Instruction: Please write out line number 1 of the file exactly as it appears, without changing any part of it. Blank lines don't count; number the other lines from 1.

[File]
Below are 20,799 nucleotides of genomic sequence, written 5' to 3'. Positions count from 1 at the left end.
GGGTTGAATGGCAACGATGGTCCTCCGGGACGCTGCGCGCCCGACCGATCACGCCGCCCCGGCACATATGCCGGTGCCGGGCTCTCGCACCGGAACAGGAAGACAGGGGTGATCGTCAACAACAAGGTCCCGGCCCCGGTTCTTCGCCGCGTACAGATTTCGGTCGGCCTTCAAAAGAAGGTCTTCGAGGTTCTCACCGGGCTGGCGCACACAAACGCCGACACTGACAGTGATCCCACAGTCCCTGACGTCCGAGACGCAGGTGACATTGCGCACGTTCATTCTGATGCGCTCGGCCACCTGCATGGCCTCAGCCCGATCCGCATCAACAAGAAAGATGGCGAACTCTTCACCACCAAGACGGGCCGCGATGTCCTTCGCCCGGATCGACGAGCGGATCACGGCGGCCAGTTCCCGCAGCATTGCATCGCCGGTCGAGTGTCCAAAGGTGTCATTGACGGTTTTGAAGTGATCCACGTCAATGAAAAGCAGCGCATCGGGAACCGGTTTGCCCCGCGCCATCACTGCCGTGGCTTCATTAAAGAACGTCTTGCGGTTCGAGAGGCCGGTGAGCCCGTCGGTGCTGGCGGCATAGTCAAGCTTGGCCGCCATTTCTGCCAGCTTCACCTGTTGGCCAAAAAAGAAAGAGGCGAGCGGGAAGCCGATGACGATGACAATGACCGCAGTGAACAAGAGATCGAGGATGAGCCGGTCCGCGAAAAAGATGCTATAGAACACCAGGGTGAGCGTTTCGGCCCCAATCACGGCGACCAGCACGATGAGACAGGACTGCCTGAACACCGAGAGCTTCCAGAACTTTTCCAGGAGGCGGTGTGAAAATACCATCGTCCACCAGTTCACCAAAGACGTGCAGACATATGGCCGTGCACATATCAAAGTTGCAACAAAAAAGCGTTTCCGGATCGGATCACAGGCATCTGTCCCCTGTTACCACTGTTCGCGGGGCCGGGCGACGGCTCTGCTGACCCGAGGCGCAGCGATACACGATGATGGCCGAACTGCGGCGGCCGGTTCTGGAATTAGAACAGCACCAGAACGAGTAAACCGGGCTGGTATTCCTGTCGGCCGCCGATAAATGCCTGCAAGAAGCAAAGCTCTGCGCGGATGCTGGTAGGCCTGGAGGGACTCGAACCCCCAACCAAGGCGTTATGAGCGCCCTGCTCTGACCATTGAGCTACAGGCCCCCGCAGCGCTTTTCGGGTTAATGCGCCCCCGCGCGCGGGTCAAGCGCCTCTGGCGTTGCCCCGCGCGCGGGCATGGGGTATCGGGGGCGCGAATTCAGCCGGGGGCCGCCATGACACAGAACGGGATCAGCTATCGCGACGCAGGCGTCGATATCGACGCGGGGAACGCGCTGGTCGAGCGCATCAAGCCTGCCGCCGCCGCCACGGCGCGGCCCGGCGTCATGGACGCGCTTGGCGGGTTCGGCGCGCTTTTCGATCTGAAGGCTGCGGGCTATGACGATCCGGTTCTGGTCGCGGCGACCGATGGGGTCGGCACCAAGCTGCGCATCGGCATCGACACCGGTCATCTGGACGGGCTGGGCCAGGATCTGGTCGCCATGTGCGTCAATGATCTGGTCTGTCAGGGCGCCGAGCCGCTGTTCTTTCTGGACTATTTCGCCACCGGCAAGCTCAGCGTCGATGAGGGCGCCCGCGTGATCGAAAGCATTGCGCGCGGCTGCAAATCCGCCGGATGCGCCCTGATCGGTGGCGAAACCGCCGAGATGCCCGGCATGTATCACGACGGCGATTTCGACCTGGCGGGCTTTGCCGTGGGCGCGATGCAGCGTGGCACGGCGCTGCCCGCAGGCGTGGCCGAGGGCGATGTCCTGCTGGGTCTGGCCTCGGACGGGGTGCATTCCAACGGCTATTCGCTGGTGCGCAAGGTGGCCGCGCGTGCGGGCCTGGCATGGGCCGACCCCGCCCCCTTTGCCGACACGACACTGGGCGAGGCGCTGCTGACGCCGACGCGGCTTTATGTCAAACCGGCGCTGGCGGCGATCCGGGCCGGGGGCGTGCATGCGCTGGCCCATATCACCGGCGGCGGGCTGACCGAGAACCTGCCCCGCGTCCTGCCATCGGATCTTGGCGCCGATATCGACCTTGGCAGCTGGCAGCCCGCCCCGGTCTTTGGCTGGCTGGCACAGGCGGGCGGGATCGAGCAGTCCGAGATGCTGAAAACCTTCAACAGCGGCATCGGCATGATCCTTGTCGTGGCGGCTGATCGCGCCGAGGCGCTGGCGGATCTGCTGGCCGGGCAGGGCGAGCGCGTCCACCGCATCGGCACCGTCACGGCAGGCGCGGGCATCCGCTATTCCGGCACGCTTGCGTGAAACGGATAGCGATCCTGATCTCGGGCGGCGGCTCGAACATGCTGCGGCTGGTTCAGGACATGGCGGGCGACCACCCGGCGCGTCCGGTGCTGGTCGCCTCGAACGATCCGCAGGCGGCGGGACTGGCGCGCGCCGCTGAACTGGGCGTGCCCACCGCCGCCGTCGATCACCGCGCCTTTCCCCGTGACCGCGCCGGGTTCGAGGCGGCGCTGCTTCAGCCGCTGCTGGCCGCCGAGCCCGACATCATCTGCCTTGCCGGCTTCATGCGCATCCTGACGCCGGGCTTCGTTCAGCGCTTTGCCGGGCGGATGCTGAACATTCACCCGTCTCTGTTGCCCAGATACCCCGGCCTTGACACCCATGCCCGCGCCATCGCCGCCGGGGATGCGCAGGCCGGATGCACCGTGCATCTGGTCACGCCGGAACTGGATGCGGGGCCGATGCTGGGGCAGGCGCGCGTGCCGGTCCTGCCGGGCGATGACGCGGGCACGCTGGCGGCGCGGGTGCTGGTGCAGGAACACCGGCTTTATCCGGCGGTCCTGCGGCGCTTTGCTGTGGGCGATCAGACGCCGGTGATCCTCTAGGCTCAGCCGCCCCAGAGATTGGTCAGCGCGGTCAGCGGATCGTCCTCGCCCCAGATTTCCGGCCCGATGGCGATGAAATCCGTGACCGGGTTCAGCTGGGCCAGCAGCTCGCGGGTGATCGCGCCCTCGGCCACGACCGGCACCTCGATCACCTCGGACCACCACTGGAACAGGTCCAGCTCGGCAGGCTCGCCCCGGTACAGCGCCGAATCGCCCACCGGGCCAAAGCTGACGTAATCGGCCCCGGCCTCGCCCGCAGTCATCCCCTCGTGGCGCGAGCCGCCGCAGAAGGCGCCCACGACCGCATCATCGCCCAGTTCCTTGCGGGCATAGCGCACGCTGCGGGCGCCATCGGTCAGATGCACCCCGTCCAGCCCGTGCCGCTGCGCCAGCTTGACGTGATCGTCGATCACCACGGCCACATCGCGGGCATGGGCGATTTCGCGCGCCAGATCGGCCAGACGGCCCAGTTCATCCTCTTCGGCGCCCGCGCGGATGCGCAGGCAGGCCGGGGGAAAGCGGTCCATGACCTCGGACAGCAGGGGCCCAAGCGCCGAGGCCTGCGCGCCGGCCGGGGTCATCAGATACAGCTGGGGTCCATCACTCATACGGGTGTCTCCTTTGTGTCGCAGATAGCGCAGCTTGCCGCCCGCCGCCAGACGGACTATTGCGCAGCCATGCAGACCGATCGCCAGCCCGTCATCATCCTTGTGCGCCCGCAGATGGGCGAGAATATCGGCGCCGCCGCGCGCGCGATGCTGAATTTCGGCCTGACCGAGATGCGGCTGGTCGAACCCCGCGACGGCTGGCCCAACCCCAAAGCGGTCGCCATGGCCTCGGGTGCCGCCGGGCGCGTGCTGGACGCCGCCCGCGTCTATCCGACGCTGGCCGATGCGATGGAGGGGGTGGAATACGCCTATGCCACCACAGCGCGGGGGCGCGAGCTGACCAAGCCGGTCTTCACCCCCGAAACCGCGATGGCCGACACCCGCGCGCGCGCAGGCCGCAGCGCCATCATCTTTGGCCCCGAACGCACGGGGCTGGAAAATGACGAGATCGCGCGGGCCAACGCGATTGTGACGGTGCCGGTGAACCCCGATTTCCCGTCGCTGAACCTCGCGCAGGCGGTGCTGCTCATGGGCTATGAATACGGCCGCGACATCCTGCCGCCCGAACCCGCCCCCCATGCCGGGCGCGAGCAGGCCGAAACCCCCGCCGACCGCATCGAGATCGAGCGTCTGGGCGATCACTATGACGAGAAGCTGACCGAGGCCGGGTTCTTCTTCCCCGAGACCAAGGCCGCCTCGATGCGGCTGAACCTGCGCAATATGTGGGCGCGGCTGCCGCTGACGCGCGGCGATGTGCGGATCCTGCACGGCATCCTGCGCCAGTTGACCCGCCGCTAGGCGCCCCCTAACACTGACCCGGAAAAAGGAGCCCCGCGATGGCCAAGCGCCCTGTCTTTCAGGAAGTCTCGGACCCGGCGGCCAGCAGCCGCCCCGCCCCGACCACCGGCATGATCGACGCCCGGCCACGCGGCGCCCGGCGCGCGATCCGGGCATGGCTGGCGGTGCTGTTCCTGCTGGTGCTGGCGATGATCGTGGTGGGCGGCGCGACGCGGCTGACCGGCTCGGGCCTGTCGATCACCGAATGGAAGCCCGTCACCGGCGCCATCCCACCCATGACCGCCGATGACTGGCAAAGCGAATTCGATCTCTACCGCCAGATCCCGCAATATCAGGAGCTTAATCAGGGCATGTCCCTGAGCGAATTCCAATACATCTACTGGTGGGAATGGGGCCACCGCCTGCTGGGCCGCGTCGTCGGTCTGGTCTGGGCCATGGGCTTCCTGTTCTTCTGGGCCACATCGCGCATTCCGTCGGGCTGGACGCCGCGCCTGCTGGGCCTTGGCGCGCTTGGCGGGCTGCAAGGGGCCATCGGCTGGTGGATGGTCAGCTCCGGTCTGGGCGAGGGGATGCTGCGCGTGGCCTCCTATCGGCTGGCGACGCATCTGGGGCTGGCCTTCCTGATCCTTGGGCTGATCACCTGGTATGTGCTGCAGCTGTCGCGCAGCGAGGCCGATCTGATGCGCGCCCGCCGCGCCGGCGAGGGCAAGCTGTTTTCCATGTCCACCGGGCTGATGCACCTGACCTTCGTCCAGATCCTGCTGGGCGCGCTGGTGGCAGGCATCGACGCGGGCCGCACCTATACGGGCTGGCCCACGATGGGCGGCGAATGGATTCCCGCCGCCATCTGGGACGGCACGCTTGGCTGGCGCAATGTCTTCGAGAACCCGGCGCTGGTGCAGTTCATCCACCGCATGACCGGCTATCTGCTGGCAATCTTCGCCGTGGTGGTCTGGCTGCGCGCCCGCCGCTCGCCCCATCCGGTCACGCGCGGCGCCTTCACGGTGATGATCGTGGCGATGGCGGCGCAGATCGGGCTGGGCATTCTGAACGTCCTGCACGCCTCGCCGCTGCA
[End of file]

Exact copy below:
Below are 20,799 nucleotides of genomic sequence, written 5' to 3'. Positions count from 1 at the left end.